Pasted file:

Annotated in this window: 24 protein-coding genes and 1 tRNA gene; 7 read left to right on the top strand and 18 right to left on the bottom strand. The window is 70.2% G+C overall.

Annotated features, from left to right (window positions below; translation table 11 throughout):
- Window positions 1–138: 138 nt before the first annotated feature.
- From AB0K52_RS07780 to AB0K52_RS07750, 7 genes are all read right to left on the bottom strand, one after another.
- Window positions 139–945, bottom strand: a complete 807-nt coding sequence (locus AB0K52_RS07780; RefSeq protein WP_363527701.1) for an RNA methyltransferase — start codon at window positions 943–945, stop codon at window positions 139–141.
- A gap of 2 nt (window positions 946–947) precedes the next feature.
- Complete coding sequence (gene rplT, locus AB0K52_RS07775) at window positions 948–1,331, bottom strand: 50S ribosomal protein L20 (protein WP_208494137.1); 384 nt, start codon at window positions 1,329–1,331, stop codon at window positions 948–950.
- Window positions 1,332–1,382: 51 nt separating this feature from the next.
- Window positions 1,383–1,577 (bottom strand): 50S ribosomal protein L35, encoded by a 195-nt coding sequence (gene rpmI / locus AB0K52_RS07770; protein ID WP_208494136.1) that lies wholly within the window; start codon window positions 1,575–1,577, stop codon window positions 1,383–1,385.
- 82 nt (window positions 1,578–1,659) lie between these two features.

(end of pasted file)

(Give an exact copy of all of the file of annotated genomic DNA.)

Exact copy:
Annotated in this window: 24 protein-coding genes and 1 tRNA gene; 7 read left to right on the top strand and 18 right to left on the bottom strand. The window is 70.2% G+C overall.

Annotated features, from left to right (window positions below; translation table 11 throughout):
- Window positions 1–138: 138 nt before the first annotated feature.
- From AB0K52_RS07780 to AB0K52_RS07750, 7 genes are all read right to left on the bottom strand, one after another.
- Window positions 139–945, bottom strand: a complete 807-nt coding sequence (locus AB0K52_RS07780; RefSeq protein WP_363527701.1) for an RNA methyltransferase — start codon at window positions 943–945, stop codon at window positions 139–141.
- A gap of 2 nt (window positions 946–947) precedes the next feature.
- Complete coding sequence (gene rplT, locus AB0K52_RS07775) at window positions 948–1,331, bottom strand: 50S ribosomal protein L20 (protein WP_208494137.1); 384 nt, start codon at window positions 1,329–1,331, stop codon at window positions 948–950.
- Window positions 1,332–1,382: 51 nt separating this feature from the next.
- Window positions 1,383–1,577 (bottom strand): 50S ribosomal protein L35, encoded by a 195-nt coding sequence (gene rpmI / locus AB0K52_RS07770; protein ID WP_208494136.1) that lies wholly within the window; start codon window positions 1,575–1,577, stop codon window positions 1,383–1,385.
- 82 nt (window positions 1,578–1,659) lie between these two features.